A week after Broadcom made a bold $103 billion bid for Qualcomm, the mobile chip giant rejected it, and Broadcom quickly announced it is standing pat. Now the battle begins in earnest.
It’s not surprising the historically huge bid should be rebuffed. As Hock Tan noted in his offer letter, the two had privately discussed merger possibilities and clearly Qualcomm had not agreed, triggering Tan’s hostile bid.
At the very least, Qualcomm owes it to employees and shareholders to push for a higher price and better terms. That is indeed the big message it sent with its short public statement, offered without comment, that the $70/share offer “dramatically undervalues the company.”
Wall Street liked the move, sending Qualcomm shares up and Broadcom’s down each about a point, Reuters reported.
So far, Hock Tan is standing firm. Broadcom was quick to release a statement saying its $70/share offer represents a 28-33 percent premium on Qualcomm’s recent stock prices. That’s in the neighborhood of a typical deal, but it’s not the best house on a block as rich as this one.
Tan is hoping he can stir up some investor unrest, but he may have to up the ante to do it. We may see a couple rounds of bidding given Qualcomm’s firm stance, claiming it’s board decision was unanimous after “a comprehensive review” of the offer with legal and financial advisors.
I doubt this is just a matter of the amount of money. I suspect Paul Jacobs doesn’t want to see the company he helped grow and his father co-founded as part of what Tan calls “the Broadcom platform.” The clash of cultures is as huge as would be the exits of executives and engineers under the cost and management constraints Tan would no doubt impose.
Tan will have to find other levers besides cash and stock if he wants to acquire Qualcomm. I think anything that derails Qualcomm’s effort to acquire NXP would be a sufficient pain point to make Qualcomm relent.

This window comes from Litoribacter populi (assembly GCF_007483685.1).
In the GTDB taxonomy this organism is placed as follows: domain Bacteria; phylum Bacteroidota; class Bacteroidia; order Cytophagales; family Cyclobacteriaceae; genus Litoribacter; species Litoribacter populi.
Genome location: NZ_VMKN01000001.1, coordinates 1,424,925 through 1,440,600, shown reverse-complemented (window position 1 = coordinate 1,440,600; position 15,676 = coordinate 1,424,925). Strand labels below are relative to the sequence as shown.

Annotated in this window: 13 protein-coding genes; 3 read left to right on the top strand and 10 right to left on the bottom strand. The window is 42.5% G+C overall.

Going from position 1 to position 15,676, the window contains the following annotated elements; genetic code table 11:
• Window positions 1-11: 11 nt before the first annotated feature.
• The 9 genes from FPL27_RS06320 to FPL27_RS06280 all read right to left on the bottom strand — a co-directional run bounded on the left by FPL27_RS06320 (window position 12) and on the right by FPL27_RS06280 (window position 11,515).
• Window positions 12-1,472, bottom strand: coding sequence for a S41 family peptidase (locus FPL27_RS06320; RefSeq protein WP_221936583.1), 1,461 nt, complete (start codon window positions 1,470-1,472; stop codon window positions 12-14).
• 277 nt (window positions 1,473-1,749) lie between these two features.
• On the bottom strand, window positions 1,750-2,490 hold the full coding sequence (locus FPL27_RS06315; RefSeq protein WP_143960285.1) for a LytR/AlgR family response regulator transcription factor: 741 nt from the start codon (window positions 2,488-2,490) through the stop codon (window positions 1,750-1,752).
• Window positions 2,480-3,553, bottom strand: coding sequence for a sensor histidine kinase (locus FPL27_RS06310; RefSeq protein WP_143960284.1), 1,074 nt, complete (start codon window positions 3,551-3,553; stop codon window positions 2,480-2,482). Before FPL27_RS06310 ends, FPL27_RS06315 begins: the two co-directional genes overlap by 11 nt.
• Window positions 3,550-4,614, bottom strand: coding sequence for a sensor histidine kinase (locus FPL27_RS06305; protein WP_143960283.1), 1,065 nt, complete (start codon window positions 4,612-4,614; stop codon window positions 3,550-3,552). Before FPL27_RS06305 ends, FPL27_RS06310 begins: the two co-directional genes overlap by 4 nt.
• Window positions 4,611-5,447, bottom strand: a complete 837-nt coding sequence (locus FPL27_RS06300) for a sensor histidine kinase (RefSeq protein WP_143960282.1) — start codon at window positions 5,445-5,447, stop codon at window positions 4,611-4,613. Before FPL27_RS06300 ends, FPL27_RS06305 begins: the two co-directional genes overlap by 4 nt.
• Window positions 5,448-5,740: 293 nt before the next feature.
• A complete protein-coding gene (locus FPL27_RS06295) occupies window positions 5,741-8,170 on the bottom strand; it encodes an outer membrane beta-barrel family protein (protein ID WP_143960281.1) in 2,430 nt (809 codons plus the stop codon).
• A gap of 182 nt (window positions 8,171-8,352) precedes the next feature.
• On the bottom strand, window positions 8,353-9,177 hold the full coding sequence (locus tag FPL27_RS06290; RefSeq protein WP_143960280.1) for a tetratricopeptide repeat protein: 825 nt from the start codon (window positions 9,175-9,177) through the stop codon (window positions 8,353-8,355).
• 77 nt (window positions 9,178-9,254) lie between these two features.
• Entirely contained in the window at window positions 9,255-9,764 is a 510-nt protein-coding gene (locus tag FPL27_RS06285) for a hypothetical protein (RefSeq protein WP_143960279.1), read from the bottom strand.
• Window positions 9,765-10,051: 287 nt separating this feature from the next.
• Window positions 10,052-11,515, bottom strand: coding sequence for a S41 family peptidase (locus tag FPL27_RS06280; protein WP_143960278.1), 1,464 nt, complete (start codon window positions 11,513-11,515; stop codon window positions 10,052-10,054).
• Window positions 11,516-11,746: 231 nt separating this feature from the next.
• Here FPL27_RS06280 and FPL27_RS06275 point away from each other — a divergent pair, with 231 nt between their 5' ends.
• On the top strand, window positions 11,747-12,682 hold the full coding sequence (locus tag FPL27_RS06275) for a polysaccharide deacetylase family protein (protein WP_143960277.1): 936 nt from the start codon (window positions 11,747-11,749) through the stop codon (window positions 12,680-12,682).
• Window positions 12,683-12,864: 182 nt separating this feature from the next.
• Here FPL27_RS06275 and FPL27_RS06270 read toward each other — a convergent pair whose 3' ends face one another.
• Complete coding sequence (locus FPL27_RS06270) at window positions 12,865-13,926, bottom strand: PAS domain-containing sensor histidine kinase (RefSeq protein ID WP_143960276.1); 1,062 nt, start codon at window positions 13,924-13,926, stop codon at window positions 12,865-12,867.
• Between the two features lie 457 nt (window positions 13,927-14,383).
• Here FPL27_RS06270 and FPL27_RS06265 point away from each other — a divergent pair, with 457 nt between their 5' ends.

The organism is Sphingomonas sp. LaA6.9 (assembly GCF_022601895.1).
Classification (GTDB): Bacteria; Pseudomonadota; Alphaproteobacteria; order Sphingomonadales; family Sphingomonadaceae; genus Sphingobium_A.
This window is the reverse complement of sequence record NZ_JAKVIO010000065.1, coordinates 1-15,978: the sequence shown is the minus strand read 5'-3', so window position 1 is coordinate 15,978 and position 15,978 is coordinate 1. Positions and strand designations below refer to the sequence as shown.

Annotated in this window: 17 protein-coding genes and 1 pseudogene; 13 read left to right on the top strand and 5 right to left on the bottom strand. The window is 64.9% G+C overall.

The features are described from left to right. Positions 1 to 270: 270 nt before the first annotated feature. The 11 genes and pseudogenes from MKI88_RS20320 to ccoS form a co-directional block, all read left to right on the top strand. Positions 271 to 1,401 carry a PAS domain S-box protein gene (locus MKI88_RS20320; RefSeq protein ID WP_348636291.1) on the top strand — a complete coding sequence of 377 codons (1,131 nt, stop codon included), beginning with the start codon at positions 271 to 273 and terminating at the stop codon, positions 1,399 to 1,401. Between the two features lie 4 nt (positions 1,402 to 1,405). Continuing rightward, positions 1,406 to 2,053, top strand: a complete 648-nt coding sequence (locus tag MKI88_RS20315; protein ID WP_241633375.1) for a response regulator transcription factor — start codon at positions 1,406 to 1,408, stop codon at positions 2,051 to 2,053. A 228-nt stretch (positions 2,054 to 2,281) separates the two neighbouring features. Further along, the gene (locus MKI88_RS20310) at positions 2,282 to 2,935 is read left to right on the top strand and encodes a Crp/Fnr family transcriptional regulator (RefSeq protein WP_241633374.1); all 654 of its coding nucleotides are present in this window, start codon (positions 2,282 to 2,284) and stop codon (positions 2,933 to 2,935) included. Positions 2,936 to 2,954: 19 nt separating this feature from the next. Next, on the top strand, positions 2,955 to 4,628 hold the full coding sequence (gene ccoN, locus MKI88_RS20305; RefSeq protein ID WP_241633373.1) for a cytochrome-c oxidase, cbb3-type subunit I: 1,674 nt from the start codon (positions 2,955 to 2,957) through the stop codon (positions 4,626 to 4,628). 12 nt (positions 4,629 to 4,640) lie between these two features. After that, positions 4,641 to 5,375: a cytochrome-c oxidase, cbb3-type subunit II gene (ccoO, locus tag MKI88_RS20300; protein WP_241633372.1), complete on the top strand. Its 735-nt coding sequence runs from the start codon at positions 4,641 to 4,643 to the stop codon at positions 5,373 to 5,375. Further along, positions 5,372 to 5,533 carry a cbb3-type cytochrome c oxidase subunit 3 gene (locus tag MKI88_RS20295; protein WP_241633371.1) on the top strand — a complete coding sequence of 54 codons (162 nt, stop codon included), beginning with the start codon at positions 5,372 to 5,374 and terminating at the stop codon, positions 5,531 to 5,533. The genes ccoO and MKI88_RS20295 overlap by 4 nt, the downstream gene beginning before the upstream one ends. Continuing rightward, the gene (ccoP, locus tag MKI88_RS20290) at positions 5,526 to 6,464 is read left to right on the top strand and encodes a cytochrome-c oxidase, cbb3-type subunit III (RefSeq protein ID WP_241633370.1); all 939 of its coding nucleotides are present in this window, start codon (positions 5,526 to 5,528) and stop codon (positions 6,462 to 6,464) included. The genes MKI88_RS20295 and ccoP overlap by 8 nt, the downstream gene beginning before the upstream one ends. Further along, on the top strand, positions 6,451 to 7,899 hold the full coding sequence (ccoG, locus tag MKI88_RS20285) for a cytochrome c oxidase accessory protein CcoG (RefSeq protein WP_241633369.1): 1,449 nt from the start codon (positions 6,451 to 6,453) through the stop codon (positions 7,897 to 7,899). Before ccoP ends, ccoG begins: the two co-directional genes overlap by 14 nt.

Qualcomm needs to strengthen its position given the slowdown ahead in smartphones and the historic consolidation of the semiconductor industry in the last three years. It cannot survive Wall Street and activist shareholder pressures as it is.
I disagree with the statement from chief executive Steve Mollenkopf that “No company is better positioned in mobile, IoT, automotive, edge computing and networking within the semiconductor industry.”
With NXP that might almost be true. But without it, Qualcomm has a relatively small foothold in automotive, and it’s not much better positioned than any of half a dozen ARM licensees in IoT and edge computing.
I think this deal is in the hands of four regulators who are pondering Qualcomm’s response to questions regarding the NXP deal — probably about licensing practices around its cellular patents.
I think Tan knows the best chance of Qualcomm getting approval for any major merger is through divesting its patent portfolio. Its licensing practices have sparked major legal battles with Apple and regulators around the globe. Tan would not hesitate to sell this crown jewel, but I suspect Jacobs never would.
So, there will be a back and forth for a while about money. But in the end the deal is all about patents, licensing practices and regulators. If the EU, Chnia and other regulators approve Qualcomm’s bid for NXP it may escape Broadcom. If they do not, Hock Tan may get both.
— Rick Merritt, Silicon Valley Bureau Chief, EE Times